This Week in History


Canada’s Last Father of Confederation

For the week of Monday December 24, 2007

On December 24, 1900, Joseph “Joey” Smallwood, Newfoundland’s first, post-Confederation premier, was born in Gambo, Newfoundland. A journalist, radio broadcaster and politician, Smallwood was an active proponent and supporter of Newfoundland and Confederation.

Canadian stamp commemorating Joseph Smallwood
© Canada Post Corporation {2007}
The man dubbed ‘the Last Father of Confederation’ grew up poor in St. John’s. He dropped out of school and became a printer’s apprentice for the St. John’s newspaper the Plaindealer at the age of 15. He moved to New York City in 1920 to work for a socialist newspaper, but returned to Newfoundland five years later where he became a union organizer and married Clara Oates.

Smallwood first entered politics in 1928 when he became the district campaign manager for the Liberal candidate, Sir Richard Squires. In 1936 he returned to St. John’s and was very active in publishing and journalism. He began compiling the first two volumes of the Book of Newfoundland and later hosted a radio program from 1937 to 1943, called the Barrelman.

Smallwood signing the agreement which entered Newfoundland into Confederation
© NFB / Library and Archives Canada / PA 128080
Smallwood’s second venture in politics came in 1946 when he was elected as a delegate to the National Convention set up by Britain to enable Newfoundlanders to discuss their constitutional future. He made a personal trip to Ottawa to explore the possibility of entering Confederation, and became the leader of the movement to convince Newfoundlanders to join Canada as a province. After the Confederation option was chosen in the (second) referendum in 1948, by the narrowest of margins, he led the team that negotiated the final terms of the union. Smallwood was appointed interim premier and elected as Premier in the first provincial election in 1949.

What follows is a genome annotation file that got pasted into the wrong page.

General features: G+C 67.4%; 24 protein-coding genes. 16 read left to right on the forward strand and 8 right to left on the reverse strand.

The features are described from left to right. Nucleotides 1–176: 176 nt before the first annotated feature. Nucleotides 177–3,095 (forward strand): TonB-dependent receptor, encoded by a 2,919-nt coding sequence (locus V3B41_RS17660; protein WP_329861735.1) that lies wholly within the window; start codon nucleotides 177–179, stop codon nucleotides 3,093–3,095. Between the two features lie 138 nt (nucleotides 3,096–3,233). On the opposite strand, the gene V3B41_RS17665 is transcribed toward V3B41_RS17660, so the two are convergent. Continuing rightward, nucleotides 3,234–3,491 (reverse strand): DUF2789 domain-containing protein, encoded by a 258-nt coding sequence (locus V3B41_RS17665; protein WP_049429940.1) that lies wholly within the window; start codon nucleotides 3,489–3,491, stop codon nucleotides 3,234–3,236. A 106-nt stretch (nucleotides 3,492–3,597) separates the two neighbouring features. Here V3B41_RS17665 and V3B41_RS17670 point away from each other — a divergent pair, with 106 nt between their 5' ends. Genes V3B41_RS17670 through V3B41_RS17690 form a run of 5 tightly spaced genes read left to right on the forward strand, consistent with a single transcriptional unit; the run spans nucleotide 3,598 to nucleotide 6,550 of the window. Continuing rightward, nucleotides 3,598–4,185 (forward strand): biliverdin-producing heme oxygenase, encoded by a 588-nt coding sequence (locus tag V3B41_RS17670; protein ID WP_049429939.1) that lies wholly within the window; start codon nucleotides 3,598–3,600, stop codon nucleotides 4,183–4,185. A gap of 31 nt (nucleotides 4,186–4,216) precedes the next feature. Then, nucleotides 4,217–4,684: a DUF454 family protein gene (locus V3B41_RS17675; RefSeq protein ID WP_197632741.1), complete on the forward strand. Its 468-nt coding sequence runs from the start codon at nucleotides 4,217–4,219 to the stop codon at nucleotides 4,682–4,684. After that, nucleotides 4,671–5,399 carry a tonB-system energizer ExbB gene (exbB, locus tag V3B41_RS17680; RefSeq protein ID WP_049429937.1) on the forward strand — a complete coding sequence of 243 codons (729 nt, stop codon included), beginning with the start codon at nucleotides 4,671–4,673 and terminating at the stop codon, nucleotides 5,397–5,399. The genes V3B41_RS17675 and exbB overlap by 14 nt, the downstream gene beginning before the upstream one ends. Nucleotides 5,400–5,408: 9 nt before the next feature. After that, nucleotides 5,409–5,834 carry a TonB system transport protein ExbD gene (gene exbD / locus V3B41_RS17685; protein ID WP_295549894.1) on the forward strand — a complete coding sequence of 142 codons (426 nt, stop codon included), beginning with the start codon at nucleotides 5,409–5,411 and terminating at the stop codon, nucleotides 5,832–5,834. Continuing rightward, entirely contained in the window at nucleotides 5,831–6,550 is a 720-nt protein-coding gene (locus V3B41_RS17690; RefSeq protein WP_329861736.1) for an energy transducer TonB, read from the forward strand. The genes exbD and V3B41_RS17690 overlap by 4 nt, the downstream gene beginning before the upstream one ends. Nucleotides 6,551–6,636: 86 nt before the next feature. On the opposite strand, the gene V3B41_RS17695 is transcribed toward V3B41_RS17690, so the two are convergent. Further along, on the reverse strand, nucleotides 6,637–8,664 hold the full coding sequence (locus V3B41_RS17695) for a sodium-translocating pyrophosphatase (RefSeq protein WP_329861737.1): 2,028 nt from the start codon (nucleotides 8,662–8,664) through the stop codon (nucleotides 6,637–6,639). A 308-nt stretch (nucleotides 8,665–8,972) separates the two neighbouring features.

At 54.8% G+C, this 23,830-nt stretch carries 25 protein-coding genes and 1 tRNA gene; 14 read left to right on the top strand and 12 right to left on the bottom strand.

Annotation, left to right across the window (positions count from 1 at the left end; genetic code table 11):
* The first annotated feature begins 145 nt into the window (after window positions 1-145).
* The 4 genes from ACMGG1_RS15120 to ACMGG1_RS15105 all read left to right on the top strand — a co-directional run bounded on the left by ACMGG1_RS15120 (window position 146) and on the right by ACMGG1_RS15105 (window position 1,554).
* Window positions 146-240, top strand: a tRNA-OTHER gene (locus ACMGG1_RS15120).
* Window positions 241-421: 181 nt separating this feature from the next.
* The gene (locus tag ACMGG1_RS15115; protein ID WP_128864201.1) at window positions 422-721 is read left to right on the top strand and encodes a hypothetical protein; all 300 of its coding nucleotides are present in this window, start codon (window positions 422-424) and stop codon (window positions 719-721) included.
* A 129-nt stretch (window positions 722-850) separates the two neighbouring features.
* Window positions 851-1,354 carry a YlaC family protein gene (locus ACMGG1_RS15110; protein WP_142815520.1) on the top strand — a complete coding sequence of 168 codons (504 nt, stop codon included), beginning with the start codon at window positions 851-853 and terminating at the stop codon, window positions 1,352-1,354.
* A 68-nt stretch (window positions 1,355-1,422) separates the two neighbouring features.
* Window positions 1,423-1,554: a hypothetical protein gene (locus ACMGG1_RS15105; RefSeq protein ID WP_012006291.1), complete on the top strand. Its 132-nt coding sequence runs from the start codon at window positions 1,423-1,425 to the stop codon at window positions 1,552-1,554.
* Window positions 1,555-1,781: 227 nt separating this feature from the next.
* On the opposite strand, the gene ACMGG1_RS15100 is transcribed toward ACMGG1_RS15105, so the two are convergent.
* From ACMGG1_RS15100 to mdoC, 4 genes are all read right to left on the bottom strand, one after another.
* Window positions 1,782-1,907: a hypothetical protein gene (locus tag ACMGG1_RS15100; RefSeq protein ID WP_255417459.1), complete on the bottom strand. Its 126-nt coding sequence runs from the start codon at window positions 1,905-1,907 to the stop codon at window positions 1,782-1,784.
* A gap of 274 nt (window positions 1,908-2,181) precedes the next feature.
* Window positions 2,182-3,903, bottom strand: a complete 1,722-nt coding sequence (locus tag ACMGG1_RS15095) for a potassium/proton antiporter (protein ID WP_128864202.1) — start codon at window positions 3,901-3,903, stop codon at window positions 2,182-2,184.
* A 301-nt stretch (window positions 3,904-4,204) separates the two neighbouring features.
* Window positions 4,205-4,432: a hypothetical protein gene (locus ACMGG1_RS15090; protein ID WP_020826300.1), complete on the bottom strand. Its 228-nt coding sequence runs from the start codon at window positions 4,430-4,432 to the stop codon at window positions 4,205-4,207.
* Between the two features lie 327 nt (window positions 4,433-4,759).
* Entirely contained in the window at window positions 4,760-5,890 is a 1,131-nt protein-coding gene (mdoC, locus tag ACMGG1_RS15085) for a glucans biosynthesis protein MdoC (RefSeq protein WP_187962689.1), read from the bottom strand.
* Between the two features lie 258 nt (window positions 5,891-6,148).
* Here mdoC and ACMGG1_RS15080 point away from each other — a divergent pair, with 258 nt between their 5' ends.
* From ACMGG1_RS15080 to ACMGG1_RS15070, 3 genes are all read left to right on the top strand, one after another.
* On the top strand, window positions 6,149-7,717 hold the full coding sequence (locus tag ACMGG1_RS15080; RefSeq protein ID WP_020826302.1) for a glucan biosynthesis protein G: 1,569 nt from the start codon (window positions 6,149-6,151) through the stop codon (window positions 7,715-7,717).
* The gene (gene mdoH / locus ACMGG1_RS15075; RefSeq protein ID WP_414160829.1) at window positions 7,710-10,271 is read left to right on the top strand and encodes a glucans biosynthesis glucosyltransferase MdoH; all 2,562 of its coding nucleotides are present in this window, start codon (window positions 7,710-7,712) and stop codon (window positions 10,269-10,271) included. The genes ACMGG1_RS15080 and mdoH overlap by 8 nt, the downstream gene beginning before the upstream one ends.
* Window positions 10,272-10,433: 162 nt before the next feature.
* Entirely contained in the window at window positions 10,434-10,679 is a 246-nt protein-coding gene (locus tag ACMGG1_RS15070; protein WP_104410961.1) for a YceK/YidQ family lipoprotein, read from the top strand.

During his more than two decades as Premier, Smallwood attempted a program of rapid industrialization that failed spectacularly. More successfully, he established the province’s first university, Memorial. Most of the social legislation he enacted was progressive, but in response to a major loggers strike in 1959, he turned away from his previous socialist ideals and intervened on the side of management. He was charming, eloquent and witty, and was possessed of exceptional energy that enabled him to completely dominate public life. He continued as premier until 1971 when he lost his first election; not long after, he retired from politics.

In retirement, Joseph “Joey” Smallwood returned to his first love of writing, publishing the well-regarded Encyclopedia of Newfoundland and Labrador. He died on December 18, 1991. Smallwood himself, as well as Confederation, remain controversial subjects to many Newfoundlanders.

For more information about Newfoundland’s entry into Confederation, please see the story "And Then There Were Ten"   in the This Week in History Archives.

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